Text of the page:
BVDV-1 and BVDV-2 represent two closely related genotypes of BVDV. The nucleotide sequences of the two viruses share about 70% identity over the entire genome, and slightly higher percent identity within the NS2-3 region. It is believed that the percent identity between the viral genomes of BVDV-1 and BVDV-2, at least in the NS2-3 region, is sufficient to permit homologous recombination.
BVDV-1 usually produce only mild diarrhea in animals, whereas BVDV-2 are viruses with high virulence which can produce thrombocytopenfa, hemorrhages and acute fatal disease (Corapi et al., J. Vlrol. 63:3934-3943; Bolin et al., Am. J. Vet: Res. 53:2157-2163; Pellerln et al., Virology 203:260-268,1994; Ridpath et al., Virology 205:66-74,1994; Carman et al., J. Vet. Diagn. Invest. 10: 27-35,1998). The two types of viruses have distinct antigenicity determined by a panel of MAbs and by cross-neutralization using virus-specific antisera raised In animals (Corapi et al., Am. J. Vet. Res. 51:1388-1394,1990.). Viruses of either genotype may exist as one of the two biotypes, cytopathogenic (cytopathic or cp) or noncytopathogenic (noncytopathic or ncp).' Cp viruses Induce cytopathic effects (e.g., cell lysis) on cultured cells, while noncytopathic viruses do not.
It is desirable to prepare vaccines that provide protection against both BVDV-1 and BVDV-2. However, because of the high degree of sequence identity between the two viruses, there is a possibility that a live cytopathic BVDV-1 and a live cytopathic BVDV-2 included In the same vaccine composition, could recombine with each other In the vaccinated animal to yield noncytopathic viruses. Recombination between BVDV-1 and BVDV-2 has been documented. See, e.g., Ridpath et al., Virology 212:259-262 (1995). Infection of the fetus in pregnant cattle with ncp viruses before immunocompetence develops can result in the fetus remaining viremic through the period of gestation and the subsequent birth of a calf that remains persistently viremic. Such a calf can die of mucosal disease upon superinfection with a cp BVDV. Accordingly, the vaccine compositions provided by the present invention, which contain live cp BVDV-1 and live cp BVDV-2 having mutations at the same genomic site, are especially desirable for protecting animals against both BVDV-1 and BVDV-2.
In one embodiment, BVDV cp Isolates obtained from animals can be used in the vaccine composition of the present invention. Cp isolates of both BVDV-1 and BVDV-2 have been reported and are available to those skilled in the art, e.g., BVDV-1 NADL (ATCC# VR1422 or VR-534), BVDV-2 53637 strain (deposited with the ATCC as PTA-4859), and type 2 field isolates such as those described by Ridpath and Neill, J. Virol 74:8771-8774, (2000). Cp isolates reported so far typically contain an insertion of a heterologous sequence, e.g., an ublquitin coding sequence (Genbank accession number M96687 or De Moerlooze et al., J. Gen. Virol. 74:1433-1438, (1993)), a bovine NEDD8 coding sequence (Baroth et al.,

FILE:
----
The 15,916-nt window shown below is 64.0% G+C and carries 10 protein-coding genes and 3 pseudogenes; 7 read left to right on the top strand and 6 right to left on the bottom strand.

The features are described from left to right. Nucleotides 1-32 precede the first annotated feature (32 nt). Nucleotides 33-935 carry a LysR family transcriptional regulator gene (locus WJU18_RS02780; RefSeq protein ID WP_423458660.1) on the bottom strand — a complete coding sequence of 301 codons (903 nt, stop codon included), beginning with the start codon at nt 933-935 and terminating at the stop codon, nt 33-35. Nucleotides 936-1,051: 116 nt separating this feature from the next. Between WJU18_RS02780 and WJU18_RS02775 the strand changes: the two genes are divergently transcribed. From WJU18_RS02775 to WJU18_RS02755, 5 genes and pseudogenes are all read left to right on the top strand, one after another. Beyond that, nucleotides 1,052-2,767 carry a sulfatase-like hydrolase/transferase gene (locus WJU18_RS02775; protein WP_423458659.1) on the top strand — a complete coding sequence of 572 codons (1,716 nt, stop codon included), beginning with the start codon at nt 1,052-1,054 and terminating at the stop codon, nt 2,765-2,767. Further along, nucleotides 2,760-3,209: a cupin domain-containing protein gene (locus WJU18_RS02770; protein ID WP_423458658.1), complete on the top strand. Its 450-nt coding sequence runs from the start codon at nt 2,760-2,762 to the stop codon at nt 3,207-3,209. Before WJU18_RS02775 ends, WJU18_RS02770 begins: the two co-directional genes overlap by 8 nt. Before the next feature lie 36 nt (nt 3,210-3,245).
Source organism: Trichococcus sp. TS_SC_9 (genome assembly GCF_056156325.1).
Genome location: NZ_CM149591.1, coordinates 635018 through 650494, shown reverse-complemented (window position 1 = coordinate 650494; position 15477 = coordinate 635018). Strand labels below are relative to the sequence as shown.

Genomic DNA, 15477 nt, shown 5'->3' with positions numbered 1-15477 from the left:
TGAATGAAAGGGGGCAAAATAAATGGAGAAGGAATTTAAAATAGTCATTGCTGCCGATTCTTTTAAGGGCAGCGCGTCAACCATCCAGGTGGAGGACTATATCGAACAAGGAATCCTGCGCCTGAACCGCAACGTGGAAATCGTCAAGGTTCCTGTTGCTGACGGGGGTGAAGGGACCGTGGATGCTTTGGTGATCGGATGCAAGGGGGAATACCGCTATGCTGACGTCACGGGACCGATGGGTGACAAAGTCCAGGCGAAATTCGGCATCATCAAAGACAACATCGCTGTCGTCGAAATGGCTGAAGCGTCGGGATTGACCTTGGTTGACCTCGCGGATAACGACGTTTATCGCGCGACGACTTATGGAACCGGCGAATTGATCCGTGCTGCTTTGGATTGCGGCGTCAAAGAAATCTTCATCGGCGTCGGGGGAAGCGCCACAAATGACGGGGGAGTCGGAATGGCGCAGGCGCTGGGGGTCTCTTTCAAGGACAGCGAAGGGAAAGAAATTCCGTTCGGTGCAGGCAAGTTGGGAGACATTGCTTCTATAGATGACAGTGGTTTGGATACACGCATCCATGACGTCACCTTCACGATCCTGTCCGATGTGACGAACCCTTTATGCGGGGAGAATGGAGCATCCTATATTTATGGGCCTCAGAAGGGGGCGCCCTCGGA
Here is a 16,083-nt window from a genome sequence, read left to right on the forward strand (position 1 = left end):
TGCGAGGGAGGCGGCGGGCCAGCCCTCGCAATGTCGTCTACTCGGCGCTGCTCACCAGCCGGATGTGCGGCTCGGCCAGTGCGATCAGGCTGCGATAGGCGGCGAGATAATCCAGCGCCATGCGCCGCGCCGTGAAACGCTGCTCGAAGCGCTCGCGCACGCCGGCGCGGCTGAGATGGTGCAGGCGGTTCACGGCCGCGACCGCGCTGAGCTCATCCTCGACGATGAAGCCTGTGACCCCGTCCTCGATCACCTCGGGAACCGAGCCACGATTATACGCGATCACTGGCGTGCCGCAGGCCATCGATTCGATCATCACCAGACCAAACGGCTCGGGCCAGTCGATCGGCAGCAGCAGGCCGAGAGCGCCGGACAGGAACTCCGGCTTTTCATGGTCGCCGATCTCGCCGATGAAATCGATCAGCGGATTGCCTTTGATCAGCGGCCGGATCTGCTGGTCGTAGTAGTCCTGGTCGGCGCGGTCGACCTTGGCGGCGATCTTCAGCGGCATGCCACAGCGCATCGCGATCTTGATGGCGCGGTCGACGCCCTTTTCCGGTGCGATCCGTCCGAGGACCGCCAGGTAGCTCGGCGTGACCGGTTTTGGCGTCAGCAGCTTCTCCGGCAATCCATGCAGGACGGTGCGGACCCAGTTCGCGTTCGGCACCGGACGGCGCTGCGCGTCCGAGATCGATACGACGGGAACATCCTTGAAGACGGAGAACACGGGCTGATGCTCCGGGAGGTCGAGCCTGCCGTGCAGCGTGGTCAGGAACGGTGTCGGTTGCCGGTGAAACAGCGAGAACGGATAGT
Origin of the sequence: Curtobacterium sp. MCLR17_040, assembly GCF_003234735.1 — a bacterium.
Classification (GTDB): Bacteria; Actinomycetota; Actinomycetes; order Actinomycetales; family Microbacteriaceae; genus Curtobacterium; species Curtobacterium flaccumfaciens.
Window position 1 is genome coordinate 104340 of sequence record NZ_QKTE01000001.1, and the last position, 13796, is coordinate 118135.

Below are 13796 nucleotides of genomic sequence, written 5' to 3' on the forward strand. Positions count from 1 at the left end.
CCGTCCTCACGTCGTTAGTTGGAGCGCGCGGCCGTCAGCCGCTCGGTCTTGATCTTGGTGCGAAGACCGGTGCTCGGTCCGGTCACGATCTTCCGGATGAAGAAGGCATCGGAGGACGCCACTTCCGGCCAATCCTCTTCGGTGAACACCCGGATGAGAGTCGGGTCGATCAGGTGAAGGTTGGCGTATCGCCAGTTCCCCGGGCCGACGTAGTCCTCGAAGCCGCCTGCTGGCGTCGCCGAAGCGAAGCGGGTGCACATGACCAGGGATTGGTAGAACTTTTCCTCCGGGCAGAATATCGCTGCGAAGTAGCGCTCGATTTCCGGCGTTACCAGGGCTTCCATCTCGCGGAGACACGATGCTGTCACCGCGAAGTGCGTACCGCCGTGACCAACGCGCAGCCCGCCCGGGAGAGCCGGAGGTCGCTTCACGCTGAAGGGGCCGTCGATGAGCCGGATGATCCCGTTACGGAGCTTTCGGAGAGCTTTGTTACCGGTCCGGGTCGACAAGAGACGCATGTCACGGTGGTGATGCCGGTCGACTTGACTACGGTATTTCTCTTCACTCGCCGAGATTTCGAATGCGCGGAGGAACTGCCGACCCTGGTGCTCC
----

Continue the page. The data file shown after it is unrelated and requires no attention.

supra), or a Bos taurus DnaJ1 coding sequence (as described in the Examples hereinbelow), among others.
In another embodiment, a cp BVDV is generated by making defined alterations In the BVDV genome, e.g., by deleting specific viral sequences, inserting sequences fnto a specific viral genomlc site, or making one or more substitutions, or combinations thereof.
Where a cp BVDV is generated by inserting a heterologous (i.e., foreign to the virus) sequence into a specific genomic site, the nature of the sequence to be inserted Is generally not critical to the present Invention. In addition, the insertion Is not limited to any particular site so long as the Insertion results in an attenuated phenotype. As heterologous sequences in cp isolates are often found in the NS2-3 region, the NS2-3 region, especially the part surrounding the putative NS2-3 cleavage site which corresponds to, e.g., amlno acid residues # 1679 to #1680 of the BVDV-1 NADL strain (the numbering is based on the published genomic sequence Genbank accession No. M31182, SEQ ID NO: 4), is a preferred location for insertions.
; An cp BVDV-1 can be generated by making a defined genomic alteration that mimics the mutation identified in a cp BVDV-2 isolate obtained from an animal, such that these . viruses have mutations associated with the cp biotype in the same genomic site. Similarly, a cp BVDV-2 can be generated by way of making a defined genomic alteration that mimics the mutation identified in a cp BVDV-1 Isolate obtained from an animal.
In a preferred embodiment, the vaccine composition of the present invention contains NADL (a cp BVDV-1 isolate}, and BVDV-2 53637 (a cp BVDV-2 isolate), where the two cp isolates each contain a mutation at the same genomic site which results In the cytopathic biotype. The genomic sequence of the BVDV-1 NADL strain is set forth in SEQ ID NO: 4, and the BVDV-2 53637 strain was deposited with the ATCC as PTA-4859. Both isolates contain an insertion in the NS2-3 region. The attenuated cp BVDV-1 contains an insertion of a Bos taurus DnaJl coding sequence 3' of the thymldine at nucleotide position # 4993 (NADL sequence numbering), which is the third nucleotide of the codon encoding the glycine residue at amlno acid position 1536. The attenuated cp BVDV-2 contains an insertion of a flos taurus DnaJl coding sequence at the same genomic site.